The Norwegian Defence Construction Service and the local administration authorities dealing with defence real estate, buildings and facilities will be combined as from 1 January 2002 to form a new unified defence property services agency, Forsvarsbygg.

Restructuring – local and regional support measures

The Ministry of Defence, in collaboration with the Ministry of Local Government and Regional Development, has prepared a strategy for alleviating the adverse effects that the restructuring of the Armed Forces will inevitably have on some regions and individual municipalities. To assist in meeting the challenges facing the localities most affected, funding up to a maximum of NOK 250 million has been set aside for the period 2002-2005. The proposed allocation for 2002 is NOK 40 million. In addition, the possibility of decentralising some of the tasks currently carried out by the central authorities will be assessed in the context of the ongoing work of restructuring.

More extensive structure than that proposed by the Government

When considering the Long-Term Plan for the Armed Forces (LTP), the Storting endorsed a broader force structure and a more extensive organisation than had originally been proposed by the Government. Over the period 2002-2005, the overall expenditure required for the structure endorsed is estimated to be NOK 121.6 billion. This estimate does not include funding for the renewal of transport aircraft capacity and it assumes very limited investment in 5 Brigade and 12 Brigade. This sum corresponds to an average annual defence budget of NOK 30.4 billion. In order to meet the targets for the reductions in operating costs and personnel numbers endorsed by the Storting, the successful restructuring of the Armed Forces will require still further measures. The Government takes a very serious view of the unresolved imbalances between the tasks of the Armed Forces, their structure and the resources available. To ensure that the restructuring can be carried through, the Government will be putting additional measures before the Storting for consideration during the Spring session in 2002.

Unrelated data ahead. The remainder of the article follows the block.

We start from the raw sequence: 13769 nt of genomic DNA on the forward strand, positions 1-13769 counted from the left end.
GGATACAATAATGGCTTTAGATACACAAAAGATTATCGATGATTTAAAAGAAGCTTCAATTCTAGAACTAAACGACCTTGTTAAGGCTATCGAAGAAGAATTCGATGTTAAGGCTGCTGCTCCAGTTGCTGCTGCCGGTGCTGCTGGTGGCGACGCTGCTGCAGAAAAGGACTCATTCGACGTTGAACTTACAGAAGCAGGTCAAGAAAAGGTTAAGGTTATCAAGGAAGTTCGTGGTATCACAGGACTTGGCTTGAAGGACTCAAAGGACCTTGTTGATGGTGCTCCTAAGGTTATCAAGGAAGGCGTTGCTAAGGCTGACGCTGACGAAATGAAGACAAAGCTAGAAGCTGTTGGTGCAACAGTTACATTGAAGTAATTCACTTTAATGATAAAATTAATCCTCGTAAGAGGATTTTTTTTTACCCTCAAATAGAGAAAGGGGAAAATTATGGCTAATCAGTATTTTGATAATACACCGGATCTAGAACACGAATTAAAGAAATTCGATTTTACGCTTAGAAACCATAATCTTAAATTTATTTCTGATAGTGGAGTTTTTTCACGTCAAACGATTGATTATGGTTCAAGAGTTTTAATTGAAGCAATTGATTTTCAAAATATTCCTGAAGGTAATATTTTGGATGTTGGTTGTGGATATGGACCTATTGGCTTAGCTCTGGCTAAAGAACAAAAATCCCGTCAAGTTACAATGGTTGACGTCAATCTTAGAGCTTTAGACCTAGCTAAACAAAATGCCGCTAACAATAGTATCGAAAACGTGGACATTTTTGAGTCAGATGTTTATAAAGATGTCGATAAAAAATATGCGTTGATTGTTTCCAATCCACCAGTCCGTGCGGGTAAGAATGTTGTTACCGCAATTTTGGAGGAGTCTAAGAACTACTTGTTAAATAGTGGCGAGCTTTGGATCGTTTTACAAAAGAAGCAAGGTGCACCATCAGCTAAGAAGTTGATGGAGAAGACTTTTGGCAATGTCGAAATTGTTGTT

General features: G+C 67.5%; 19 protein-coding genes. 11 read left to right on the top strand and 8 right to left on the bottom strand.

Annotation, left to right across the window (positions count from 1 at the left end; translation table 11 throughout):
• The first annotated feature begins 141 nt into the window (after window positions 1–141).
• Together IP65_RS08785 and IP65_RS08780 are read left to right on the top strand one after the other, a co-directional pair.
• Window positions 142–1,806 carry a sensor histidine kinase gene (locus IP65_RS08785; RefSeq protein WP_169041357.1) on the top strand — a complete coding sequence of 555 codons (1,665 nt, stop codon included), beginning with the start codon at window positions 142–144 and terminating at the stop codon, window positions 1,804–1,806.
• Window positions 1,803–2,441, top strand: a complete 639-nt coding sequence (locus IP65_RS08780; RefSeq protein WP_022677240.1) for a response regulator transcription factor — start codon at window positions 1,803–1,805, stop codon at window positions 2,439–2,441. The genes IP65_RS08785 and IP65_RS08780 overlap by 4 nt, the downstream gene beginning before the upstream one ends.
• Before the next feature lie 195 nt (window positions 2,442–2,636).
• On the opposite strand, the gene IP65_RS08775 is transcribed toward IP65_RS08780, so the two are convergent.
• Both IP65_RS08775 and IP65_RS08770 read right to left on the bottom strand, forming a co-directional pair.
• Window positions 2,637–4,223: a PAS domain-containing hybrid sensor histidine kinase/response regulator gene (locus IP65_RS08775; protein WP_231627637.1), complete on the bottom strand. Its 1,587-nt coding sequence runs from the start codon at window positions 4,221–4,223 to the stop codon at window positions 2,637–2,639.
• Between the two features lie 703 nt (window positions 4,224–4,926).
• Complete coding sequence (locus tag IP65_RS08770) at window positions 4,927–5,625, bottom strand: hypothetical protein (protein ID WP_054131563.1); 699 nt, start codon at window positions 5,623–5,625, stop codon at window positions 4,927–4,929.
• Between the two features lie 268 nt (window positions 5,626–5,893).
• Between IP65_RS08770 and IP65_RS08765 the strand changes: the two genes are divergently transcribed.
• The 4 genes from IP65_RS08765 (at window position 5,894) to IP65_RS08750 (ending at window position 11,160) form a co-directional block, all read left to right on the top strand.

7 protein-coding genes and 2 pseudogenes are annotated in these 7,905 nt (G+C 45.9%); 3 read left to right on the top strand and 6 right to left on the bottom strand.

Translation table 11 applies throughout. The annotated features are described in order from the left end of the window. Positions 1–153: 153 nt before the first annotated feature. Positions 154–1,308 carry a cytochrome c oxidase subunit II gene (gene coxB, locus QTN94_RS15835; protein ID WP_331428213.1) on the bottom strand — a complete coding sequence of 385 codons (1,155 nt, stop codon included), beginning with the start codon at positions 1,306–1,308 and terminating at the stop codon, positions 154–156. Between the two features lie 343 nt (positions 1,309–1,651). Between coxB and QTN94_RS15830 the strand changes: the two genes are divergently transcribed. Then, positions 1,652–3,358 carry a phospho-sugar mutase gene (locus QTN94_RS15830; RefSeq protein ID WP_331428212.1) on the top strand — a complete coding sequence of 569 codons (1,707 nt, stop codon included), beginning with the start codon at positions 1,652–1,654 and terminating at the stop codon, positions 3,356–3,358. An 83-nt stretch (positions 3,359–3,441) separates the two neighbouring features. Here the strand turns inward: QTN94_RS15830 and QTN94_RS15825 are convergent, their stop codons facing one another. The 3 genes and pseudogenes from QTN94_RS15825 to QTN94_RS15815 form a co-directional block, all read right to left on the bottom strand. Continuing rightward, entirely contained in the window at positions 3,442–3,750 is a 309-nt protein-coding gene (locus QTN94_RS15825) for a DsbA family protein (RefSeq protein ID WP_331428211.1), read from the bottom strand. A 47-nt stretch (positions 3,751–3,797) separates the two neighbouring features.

VEDLEGG